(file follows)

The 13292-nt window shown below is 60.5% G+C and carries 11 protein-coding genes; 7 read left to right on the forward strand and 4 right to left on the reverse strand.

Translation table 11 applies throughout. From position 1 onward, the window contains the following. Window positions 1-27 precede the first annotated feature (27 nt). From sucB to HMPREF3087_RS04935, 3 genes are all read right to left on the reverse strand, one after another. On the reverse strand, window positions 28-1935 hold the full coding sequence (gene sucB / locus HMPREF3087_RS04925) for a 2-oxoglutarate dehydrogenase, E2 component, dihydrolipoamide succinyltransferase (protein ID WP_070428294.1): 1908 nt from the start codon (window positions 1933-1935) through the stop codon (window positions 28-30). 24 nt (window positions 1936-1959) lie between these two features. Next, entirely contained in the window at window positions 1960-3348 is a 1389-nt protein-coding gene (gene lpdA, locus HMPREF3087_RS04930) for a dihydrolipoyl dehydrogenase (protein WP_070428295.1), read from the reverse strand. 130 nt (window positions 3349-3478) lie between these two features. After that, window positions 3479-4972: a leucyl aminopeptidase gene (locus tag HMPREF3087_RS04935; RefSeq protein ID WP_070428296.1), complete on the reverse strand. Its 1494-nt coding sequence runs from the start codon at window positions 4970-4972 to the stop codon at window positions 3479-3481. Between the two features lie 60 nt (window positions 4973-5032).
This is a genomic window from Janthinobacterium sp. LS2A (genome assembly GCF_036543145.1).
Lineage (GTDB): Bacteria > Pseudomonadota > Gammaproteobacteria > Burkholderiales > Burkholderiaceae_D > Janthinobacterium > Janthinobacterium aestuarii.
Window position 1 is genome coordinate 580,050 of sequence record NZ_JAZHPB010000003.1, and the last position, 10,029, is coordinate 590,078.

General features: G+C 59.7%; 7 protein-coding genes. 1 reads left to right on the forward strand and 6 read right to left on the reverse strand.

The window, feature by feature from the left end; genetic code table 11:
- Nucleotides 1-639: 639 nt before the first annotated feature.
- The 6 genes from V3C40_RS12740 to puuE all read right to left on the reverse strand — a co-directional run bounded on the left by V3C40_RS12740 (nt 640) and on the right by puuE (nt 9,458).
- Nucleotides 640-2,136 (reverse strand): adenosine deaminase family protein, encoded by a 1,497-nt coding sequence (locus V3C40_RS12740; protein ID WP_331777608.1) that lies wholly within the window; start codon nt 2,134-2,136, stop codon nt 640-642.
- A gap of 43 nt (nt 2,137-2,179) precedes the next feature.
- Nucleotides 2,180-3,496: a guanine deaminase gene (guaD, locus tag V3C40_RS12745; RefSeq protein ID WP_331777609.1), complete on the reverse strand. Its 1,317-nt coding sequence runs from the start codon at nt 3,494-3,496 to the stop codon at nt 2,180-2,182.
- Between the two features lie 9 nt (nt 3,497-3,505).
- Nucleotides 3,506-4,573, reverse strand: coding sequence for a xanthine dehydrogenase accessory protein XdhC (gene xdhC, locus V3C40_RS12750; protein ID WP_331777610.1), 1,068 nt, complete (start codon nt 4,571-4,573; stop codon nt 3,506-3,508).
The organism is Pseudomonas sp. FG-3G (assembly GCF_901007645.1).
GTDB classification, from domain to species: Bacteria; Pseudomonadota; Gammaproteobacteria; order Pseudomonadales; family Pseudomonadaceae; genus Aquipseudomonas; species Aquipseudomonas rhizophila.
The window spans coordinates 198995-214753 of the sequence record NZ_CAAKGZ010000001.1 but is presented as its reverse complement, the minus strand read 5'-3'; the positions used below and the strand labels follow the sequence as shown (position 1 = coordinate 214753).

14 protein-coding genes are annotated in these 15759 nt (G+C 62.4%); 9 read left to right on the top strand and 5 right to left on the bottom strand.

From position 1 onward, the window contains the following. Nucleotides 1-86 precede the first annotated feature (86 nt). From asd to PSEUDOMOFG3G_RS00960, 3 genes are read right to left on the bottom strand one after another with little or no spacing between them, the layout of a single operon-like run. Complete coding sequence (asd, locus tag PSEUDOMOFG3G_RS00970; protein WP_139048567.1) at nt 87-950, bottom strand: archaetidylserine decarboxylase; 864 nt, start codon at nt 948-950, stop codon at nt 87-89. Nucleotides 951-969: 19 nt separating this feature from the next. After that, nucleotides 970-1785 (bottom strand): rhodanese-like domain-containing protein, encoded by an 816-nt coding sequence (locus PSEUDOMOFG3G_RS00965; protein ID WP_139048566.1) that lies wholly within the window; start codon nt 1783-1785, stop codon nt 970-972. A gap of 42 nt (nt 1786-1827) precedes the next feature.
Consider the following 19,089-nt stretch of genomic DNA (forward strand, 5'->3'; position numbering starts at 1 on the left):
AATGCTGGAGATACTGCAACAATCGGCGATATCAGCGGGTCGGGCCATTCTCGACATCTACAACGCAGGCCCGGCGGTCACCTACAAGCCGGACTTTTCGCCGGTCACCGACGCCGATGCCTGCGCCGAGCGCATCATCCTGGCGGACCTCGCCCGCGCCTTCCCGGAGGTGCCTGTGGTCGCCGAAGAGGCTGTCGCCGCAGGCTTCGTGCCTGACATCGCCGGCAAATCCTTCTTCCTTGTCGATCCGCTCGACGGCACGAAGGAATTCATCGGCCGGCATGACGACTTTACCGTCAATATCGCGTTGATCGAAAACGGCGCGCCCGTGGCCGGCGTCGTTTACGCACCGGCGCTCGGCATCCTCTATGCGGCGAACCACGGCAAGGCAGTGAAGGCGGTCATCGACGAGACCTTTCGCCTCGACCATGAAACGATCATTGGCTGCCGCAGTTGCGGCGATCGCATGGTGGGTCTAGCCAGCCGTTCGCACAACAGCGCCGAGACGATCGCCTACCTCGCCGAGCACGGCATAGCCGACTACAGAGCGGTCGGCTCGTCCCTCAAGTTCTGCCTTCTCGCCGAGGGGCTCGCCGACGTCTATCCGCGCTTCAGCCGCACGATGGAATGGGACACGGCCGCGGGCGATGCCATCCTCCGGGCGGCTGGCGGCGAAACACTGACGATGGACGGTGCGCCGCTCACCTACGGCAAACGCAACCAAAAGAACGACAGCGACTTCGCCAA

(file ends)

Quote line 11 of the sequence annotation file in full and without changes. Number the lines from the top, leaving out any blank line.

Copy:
- A gap of 43 nt (nt 2,137-2,179) precedes the next feature.